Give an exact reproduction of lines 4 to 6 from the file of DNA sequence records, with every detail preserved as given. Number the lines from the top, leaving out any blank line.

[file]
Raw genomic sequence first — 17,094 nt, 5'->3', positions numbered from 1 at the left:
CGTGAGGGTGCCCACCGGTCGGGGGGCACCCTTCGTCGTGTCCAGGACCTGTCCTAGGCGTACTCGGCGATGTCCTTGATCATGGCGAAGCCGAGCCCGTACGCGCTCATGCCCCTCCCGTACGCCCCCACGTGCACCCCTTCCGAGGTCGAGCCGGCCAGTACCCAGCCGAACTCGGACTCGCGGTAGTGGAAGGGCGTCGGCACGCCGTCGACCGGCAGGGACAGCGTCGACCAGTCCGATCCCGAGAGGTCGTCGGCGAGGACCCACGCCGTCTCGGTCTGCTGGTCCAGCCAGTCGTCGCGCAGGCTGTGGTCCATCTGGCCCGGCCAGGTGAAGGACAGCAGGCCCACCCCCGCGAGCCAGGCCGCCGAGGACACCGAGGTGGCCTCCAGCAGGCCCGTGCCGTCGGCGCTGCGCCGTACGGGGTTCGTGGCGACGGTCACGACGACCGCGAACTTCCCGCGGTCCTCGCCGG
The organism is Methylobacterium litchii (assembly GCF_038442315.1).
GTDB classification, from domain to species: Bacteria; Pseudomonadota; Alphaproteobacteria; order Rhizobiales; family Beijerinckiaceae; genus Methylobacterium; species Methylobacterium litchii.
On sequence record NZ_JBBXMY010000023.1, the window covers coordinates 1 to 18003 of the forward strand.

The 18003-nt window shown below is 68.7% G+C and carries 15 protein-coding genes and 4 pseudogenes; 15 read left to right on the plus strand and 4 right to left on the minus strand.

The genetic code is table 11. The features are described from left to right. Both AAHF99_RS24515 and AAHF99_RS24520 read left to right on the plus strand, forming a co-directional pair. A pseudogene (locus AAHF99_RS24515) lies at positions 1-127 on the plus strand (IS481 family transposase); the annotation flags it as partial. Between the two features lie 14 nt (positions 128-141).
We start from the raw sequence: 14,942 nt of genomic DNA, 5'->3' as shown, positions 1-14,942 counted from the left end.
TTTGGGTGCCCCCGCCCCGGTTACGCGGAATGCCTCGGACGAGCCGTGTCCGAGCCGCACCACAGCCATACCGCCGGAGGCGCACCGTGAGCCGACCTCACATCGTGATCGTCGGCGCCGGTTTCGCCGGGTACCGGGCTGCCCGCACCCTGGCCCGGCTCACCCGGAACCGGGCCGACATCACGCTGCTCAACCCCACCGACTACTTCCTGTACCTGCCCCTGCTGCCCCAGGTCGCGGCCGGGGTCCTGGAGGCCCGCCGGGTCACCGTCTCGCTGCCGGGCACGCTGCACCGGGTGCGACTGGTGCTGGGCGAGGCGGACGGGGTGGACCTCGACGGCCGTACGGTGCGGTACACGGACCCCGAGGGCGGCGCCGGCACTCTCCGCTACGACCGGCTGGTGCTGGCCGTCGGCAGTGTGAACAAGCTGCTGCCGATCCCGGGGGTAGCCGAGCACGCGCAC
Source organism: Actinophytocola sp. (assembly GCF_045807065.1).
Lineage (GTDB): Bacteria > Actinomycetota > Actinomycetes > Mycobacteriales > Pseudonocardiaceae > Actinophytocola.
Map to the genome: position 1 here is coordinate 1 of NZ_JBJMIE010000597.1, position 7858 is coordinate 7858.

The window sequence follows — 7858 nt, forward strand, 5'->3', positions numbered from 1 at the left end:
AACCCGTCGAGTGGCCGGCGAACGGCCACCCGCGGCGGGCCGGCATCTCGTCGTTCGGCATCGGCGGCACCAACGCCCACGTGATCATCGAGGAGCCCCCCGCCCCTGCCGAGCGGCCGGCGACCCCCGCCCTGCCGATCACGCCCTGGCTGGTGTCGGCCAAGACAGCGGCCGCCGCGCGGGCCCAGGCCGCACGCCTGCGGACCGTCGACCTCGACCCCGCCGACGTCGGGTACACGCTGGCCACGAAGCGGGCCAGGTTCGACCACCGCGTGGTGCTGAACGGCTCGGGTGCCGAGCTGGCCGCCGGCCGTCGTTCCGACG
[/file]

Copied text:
GTDB classification, from domain to species: Bacteria; Pseudomonadota; Alphaproteobacteria; order Rhizobiales; family Beijerinckiaceae; genus Methylobacterium; species Methylobacterium litchii.
On sequence record NZ_JBBXMY010000023.1, the window covers coordinates 1 to 18003 of the forward strand.

The 18003-nt window shown below is 68.7% G+C and carries 15 protein-coding genes and 4 pseudogenes; 15 read left to right on the plus strand and 4 right to left on the minus strand.